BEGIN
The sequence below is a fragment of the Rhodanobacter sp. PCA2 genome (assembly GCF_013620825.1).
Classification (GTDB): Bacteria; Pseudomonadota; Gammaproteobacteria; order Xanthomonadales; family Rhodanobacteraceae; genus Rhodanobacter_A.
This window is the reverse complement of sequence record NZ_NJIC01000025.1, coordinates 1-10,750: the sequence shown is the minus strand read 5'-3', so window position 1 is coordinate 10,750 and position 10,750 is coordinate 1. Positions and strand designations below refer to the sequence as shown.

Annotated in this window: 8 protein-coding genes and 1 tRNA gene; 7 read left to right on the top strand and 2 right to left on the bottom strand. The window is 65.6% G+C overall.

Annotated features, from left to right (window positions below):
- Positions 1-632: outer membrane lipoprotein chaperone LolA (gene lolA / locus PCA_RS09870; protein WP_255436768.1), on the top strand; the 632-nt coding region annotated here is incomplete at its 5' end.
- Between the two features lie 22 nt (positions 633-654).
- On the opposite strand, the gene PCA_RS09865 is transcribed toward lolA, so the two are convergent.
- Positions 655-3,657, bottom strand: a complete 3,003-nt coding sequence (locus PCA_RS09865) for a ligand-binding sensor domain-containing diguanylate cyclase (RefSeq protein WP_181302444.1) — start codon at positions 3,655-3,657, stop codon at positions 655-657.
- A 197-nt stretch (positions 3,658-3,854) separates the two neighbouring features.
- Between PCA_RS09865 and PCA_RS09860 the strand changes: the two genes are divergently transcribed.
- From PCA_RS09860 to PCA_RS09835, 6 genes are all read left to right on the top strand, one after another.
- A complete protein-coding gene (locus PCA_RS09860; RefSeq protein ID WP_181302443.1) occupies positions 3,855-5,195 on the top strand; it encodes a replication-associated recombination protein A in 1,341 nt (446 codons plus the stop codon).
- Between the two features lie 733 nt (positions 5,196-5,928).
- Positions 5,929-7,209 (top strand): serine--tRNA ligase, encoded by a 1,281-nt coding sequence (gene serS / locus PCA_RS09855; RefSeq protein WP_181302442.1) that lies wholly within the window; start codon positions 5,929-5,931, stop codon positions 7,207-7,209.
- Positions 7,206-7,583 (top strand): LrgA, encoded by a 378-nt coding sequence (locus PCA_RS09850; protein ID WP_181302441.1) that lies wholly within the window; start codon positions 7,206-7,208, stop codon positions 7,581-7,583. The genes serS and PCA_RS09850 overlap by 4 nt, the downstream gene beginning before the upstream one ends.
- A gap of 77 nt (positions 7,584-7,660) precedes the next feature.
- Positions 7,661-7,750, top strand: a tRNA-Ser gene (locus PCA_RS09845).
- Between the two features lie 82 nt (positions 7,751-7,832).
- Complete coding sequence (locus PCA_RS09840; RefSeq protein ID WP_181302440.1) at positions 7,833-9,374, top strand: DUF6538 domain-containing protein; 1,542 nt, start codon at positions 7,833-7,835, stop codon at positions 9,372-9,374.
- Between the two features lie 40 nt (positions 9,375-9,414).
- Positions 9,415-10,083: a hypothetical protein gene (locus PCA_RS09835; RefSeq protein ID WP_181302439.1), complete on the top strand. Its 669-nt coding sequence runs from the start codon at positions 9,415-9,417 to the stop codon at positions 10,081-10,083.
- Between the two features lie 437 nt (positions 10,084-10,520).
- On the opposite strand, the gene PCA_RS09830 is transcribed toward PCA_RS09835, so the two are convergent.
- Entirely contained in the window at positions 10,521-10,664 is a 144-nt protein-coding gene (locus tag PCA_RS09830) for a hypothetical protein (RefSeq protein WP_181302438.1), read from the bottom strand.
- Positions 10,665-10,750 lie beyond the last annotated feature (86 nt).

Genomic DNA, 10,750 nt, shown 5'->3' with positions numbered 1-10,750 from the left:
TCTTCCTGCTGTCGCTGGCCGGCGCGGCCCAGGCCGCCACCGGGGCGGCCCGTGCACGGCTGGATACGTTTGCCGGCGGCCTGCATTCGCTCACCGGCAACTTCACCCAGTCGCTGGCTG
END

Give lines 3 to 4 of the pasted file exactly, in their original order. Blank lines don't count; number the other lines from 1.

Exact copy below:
This window is the reverse complement of sequence record NZ_NJIC01000025.1, coordinates 1-10,750: the sequence shown is the minus strand read 5'-3', so window position 1 is coordinate 10,750 and position 10,750 is coordinate 1. Positions and strand designations below refer to the sequence as shown.

Annotated in this window: 8 protein-coding genes and 1 tRNA gene; 7 read left to right on the top strand and 2 right to left on the bottom strand. The window is 65.6% G+C overall.